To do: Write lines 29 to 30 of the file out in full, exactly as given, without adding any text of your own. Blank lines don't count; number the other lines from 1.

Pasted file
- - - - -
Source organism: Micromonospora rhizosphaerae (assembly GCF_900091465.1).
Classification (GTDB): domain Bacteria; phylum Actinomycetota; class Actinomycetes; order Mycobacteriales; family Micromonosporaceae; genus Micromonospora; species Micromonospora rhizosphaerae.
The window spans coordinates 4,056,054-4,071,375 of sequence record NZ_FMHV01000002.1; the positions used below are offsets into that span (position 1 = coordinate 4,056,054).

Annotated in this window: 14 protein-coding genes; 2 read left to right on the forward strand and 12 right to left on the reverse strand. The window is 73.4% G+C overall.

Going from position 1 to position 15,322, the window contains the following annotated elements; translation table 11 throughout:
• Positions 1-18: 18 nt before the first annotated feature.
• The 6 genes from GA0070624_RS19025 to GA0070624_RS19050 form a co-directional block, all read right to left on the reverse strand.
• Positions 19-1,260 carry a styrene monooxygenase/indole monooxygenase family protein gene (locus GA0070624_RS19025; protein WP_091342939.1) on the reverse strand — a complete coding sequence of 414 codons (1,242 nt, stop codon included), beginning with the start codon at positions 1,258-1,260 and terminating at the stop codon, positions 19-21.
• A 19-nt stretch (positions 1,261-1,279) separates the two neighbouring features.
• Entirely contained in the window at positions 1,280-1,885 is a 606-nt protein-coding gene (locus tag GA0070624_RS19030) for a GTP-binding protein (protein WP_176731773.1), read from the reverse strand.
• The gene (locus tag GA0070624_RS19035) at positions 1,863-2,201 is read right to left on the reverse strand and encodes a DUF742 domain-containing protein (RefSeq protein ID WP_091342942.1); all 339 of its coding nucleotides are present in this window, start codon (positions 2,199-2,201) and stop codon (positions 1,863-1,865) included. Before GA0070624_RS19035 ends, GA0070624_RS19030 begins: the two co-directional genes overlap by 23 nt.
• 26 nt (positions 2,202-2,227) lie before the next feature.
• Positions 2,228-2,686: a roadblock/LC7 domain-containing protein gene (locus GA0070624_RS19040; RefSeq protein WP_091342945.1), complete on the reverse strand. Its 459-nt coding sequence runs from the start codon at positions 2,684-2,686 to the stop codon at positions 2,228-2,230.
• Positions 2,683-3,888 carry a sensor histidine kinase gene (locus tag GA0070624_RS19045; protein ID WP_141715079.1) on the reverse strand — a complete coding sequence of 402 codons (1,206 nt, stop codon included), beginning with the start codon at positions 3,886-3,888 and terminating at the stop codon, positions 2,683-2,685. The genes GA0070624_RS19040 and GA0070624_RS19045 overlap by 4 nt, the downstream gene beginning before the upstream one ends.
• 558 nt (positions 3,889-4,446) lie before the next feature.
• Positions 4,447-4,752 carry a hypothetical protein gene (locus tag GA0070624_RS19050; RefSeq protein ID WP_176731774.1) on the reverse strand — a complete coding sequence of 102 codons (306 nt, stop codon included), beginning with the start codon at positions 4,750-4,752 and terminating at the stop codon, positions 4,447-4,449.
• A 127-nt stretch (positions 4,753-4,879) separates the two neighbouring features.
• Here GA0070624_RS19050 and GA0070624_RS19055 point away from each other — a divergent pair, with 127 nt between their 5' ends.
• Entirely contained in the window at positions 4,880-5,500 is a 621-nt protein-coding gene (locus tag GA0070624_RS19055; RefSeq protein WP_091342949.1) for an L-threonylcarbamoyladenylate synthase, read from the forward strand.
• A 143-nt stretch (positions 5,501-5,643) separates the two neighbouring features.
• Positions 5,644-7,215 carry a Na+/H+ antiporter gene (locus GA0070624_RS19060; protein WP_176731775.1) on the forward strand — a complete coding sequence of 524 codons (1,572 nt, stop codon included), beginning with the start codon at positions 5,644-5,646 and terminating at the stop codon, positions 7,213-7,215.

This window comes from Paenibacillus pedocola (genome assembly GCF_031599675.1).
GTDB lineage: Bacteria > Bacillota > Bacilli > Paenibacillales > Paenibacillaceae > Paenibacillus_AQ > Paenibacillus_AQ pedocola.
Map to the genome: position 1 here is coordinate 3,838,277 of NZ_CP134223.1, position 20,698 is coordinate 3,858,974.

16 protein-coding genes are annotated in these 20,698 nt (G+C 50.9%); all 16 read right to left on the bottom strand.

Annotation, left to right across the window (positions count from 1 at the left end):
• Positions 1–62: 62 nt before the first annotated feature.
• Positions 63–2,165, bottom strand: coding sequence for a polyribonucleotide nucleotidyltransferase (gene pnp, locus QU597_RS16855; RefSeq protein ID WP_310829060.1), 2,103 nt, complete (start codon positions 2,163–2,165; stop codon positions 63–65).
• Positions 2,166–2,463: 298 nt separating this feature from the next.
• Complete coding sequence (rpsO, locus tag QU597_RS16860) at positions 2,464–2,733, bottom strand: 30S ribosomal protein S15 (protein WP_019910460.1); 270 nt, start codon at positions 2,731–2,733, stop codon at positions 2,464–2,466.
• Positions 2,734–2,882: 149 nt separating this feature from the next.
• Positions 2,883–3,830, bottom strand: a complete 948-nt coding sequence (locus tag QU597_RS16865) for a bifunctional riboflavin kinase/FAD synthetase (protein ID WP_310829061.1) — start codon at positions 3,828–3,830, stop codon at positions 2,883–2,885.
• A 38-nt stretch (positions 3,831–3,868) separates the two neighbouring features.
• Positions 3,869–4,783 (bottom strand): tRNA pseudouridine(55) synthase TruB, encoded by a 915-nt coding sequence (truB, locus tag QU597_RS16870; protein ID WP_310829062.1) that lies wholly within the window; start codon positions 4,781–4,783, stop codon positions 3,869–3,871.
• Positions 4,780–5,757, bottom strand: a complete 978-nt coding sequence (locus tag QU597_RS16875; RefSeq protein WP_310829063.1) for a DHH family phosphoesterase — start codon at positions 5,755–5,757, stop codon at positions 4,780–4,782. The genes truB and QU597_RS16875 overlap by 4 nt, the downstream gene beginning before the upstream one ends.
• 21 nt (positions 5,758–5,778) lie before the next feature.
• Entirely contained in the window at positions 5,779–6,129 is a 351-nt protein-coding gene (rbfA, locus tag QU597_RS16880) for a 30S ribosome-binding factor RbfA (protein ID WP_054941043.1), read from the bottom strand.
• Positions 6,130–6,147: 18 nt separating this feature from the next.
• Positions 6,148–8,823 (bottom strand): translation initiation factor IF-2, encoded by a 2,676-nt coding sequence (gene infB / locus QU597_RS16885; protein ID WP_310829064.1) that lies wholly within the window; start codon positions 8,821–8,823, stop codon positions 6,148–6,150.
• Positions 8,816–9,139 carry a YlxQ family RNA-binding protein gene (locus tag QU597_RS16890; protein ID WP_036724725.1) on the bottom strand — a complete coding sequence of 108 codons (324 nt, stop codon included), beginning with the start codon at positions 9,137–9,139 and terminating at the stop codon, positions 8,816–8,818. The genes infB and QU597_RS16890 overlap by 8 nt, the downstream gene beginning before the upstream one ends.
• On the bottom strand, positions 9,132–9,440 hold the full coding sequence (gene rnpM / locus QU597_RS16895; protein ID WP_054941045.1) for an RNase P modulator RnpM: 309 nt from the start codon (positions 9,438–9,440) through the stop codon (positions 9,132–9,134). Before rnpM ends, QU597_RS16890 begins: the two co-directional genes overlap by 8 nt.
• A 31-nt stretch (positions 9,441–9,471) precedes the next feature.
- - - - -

• Positions 2,166–2,463: 298 nt separating this feature from the next.
• Complete coding sequence (rpsO, locus tag QU597_RS16860) at positions 2,464–2,733, bottom strand: 30S ribosomal protein S15 (protein WP_019910460.1); 270 nt, start codon at positions 2,731–2,733, stop codon at positions 2,464–2,466.